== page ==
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J Cell Sci. 2008 May 1;121(Pt 9):1373-82. doi: 10.1242/jcs.024885. Epub 2008 Apr 8.

beta-Catenin promotes self-renewal of skeletal-muscle satellite cells.

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  • 1King's College London, Randall Division of Cell and Molecular Biophysics, New Hunt's House, Guy's Campus, London, UK.

Abstract

Satellite cells are the resident stem cells of adult skeletal muscle. As with all stem cells, how the choice between self-renewal or differentiation is controlled is central to understanding their function. Here, we have explored the role of beta-catenin in determining the fate of myogenic satellite cells. Satellite cells express beta-catenin, and expression is maintained as they activate and undergo proliferation. Constitutive retroviral-driven expression of wild-type or stabilised beta-catenin results in more satellite cells expressing Pax7 without any MyoD -- therefore, adopting the self-renewal pathway, with fewer cells undergoing myogenic differentiation. Similarly, preventing the degradation of endogenous beta-catenin by inhibiting GSK3beta activity also results in more Pax7-positive-MyoD-negative (Pax7(+)MyoD(-)) satellite-cell progeny. Consistent with these observations, downregulation of beta-catenin using small interfering RNA (siRNA) reduced the proportion of satellite cells that express Pax7 and augmented myogenic differentiation after mitogen withdrawal. Since a dominant-negative version of beta-catenin had the same effect as silencing beta-catenin using specific siRNA, beta-catenin promotes self-renewal via transcriptional control of target genes. Thus, beta-catenin signalling in proliferating satellite cells directs these cells towards the self-renewal pathway and, so, contributes to the maintenance of this stem-cell pool in adult skeletal muscle.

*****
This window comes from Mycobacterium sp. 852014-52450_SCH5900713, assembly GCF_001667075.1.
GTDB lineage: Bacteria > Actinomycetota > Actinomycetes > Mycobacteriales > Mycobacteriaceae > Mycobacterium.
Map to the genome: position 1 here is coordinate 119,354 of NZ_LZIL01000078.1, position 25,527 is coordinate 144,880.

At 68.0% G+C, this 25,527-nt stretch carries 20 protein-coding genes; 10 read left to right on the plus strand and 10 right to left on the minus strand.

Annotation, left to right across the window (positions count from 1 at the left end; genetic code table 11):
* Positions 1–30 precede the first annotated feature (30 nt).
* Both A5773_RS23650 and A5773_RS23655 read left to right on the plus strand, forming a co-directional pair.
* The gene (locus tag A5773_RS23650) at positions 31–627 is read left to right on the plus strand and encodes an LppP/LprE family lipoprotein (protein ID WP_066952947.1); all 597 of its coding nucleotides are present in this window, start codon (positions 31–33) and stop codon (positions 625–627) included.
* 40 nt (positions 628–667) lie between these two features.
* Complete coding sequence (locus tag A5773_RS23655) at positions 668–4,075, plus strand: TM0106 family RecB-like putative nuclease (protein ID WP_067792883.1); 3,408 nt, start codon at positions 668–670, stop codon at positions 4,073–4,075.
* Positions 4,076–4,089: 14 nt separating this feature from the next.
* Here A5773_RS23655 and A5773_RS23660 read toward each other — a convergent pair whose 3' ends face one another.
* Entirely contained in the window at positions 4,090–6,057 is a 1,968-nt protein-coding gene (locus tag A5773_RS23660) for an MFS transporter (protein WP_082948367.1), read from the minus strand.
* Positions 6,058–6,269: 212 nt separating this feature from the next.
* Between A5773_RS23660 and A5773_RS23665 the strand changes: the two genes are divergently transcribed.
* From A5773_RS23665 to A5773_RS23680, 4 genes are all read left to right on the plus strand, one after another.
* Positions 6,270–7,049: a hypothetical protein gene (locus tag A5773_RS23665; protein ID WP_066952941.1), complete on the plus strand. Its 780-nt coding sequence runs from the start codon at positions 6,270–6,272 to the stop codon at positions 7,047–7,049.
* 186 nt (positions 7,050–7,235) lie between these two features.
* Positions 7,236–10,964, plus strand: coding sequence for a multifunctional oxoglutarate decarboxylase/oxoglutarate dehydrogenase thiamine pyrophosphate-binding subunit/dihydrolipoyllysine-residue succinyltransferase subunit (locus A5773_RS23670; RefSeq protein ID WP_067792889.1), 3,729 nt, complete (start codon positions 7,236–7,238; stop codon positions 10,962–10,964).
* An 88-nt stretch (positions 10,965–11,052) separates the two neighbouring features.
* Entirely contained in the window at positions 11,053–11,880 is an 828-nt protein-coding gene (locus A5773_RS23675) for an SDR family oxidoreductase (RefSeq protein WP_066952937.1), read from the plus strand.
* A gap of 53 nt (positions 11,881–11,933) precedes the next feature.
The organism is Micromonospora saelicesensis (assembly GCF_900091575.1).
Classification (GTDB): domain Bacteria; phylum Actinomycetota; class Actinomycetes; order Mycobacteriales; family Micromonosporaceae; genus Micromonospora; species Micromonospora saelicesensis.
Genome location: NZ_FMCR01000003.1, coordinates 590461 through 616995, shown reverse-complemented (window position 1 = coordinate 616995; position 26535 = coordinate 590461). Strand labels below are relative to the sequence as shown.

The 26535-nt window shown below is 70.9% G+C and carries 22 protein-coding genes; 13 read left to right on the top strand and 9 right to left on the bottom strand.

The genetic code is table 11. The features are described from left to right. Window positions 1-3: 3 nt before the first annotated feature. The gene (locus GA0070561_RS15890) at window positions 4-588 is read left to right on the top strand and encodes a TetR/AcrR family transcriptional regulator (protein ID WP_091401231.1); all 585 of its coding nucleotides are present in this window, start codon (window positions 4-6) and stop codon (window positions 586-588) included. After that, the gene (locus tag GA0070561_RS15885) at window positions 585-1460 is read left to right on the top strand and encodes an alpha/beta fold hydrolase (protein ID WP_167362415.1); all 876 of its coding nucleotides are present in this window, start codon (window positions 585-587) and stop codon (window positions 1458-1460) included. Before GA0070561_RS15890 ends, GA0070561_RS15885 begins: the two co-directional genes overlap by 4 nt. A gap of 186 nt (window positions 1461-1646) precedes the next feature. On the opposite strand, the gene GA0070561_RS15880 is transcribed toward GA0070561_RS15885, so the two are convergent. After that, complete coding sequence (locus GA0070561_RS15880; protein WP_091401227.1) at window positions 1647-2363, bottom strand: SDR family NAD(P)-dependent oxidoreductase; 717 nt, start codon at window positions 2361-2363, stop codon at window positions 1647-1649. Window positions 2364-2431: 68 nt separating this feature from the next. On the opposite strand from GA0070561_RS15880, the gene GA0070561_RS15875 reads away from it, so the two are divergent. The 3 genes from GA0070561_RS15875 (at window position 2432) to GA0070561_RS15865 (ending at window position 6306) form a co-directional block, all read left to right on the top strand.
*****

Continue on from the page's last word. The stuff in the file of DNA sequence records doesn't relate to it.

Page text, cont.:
PMID:
18397993
DOI:
10.1242/jcs.024885
[PubMed - indexed for MEDLINE]
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